Eutychus was a young man who experienced a miracle from Paul through the power of Christ. Paul was on His way to Jerusalem and had sailed from Philippi to Troas where he stayed a week. “On the first day of the week we came together to break bread. Paul spoke to the people and, because he intended to leave the next day, kept on talking until midnight. There were many lamps in the upstairs room where we were meeting. Seated in a window was a young man named Eutychus, who was sinking into a deep sleep as Paul talked on and on. When he was sound asleep, he fell to the ground from the third story and was picked up dead. Paul went down, threw himself on the young man and put his arms around him. ‘Don’t be alarmed,’ he said. ‘He’s alive!’ Then he went upstairs again and broke bread and ate. After talking until daylight, he left. The people took the young man home alive and were greatly comforted” Acts 20:7–12.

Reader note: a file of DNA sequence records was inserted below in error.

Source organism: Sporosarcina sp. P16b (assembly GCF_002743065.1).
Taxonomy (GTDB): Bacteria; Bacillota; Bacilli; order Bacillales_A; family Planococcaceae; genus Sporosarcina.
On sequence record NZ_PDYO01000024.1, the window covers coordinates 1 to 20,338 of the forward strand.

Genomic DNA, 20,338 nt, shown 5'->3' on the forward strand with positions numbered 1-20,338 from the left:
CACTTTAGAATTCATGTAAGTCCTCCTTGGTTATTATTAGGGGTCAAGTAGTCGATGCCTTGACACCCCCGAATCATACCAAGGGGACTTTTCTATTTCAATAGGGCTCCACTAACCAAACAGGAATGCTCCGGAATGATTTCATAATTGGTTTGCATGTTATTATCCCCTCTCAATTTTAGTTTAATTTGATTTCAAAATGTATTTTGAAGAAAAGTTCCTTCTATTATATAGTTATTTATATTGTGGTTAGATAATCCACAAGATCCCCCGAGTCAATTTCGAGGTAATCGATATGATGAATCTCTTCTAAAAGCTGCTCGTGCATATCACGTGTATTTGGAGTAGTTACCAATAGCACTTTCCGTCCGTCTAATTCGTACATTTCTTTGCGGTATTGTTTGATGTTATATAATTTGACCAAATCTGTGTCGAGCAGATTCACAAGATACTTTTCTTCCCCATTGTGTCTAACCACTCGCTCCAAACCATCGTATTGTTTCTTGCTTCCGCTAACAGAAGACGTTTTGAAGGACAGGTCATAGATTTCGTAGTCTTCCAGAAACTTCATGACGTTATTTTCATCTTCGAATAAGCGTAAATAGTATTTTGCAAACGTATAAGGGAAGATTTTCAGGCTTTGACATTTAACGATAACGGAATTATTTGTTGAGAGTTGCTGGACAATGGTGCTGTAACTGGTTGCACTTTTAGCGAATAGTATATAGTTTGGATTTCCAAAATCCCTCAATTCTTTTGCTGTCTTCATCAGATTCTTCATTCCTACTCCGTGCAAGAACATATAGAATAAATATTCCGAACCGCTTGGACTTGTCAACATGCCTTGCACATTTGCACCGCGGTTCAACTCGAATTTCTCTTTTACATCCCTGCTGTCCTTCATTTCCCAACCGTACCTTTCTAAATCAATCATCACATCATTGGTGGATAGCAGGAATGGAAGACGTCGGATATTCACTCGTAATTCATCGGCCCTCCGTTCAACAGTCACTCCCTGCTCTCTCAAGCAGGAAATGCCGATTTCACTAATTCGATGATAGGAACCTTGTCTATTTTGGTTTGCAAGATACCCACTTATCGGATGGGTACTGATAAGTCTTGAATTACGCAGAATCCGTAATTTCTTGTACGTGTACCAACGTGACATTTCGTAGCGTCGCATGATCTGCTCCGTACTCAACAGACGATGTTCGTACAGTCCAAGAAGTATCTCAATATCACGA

The name Eutychus means “fortunate.” Some skeptics claim that Eutychus was not really dead but Luke, the author of Acts, who was a doctor and eyewitness to this incident confirmed that Eutychus was indeed dead. The Lord, through the apostle Paul, raised Eutychus back to life again. And the believers in Troas praised God for His miraculous intervention and broke bread. Paul continued preaching, and, as would be expected, Eutychus’s friends and family were “greatly comforted” with him among them (Acts 20:12).
Paul’s action resembles that of Elijah (1 Kings 17:21) and of Elisha (2 Kings 4:34). Like the old prophets, Paul called upon the Lord and He heard his prayer. This miracle done by the apostle Paul offered a confirmation to the early church believers of the working power of the Lord through his servant Paul. Thus, it established him as a true apostle: “the marks of a true apostle, including signs, wonders and miracles” (2 Corinthians 12:12).
In His service,